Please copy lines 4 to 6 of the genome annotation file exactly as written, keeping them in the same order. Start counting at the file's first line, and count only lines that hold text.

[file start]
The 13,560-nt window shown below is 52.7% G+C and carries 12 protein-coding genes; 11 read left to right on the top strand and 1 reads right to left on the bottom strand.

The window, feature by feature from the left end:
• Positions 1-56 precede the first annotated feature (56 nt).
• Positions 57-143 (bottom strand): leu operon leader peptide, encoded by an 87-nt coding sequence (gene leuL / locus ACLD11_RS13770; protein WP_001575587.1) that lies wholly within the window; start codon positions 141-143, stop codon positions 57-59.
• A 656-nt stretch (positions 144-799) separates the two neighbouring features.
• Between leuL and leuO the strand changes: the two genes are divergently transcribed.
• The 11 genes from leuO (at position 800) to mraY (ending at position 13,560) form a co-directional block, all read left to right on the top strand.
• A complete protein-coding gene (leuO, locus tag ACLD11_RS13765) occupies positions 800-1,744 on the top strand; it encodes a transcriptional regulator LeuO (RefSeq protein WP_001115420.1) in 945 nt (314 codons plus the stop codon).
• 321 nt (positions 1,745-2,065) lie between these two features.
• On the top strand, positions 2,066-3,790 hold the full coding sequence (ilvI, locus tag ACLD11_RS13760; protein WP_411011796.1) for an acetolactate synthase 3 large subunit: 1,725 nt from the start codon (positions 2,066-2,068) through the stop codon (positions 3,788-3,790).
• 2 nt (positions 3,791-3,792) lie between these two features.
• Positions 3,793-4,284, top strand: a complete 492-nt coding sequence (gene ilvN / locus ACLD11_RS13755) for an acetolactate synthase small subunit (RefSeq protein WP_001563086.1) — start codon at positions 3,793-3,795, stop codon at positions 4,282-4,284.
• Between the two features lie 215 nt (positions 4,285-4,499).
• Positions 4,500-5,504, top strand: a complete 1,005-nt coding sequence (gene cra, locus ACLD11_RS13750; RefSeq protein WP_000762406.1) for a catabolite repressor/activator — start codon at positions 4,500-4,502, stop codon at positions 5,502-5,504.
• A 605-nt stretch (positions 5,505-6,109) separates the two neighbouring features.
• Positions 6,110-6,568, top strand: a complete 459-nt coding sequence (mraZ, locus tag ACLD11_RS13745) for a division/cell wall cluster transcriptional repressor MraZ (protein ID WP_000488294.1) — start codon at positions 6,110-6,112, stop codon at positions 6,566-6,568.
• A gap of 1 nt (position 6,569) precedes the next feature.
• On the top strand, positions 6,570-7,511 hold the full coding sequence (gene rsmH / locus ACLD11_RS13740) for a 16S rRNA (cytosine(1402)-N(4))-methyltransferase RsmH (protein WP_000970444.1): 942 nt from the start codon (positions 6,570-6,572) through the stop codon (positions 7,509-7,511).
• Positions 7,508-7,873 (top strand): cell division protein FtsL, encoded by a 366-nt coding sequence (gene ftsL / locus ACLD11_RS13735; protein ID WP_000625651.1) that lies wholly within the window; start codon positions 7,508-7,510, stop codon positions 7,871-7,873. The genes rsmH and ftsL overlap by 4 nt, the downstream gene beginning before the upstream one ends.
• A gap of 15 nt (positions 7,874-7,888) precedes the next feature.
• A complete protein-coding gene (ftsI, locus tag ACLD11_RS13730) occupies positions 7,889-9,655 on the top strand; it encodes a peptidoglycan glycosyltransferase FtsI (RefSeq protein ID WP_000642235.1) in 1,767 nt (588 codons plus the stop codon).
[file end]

• Positions 57-143 (bottom strand): leu operon leader peptide, encoded by an 87-nt coding sequence (gene leuL / locus ACLD11_RS13770; protein WP_001575587.1) that lies wholly within the window; start codon positions 141-143, stop codon positions 57-59.
• A 656-nt stretch (positions 144-799) separates the two neighbouring features.
• Between leuL and leuO the strand changes: the two genes are divergently transcribed.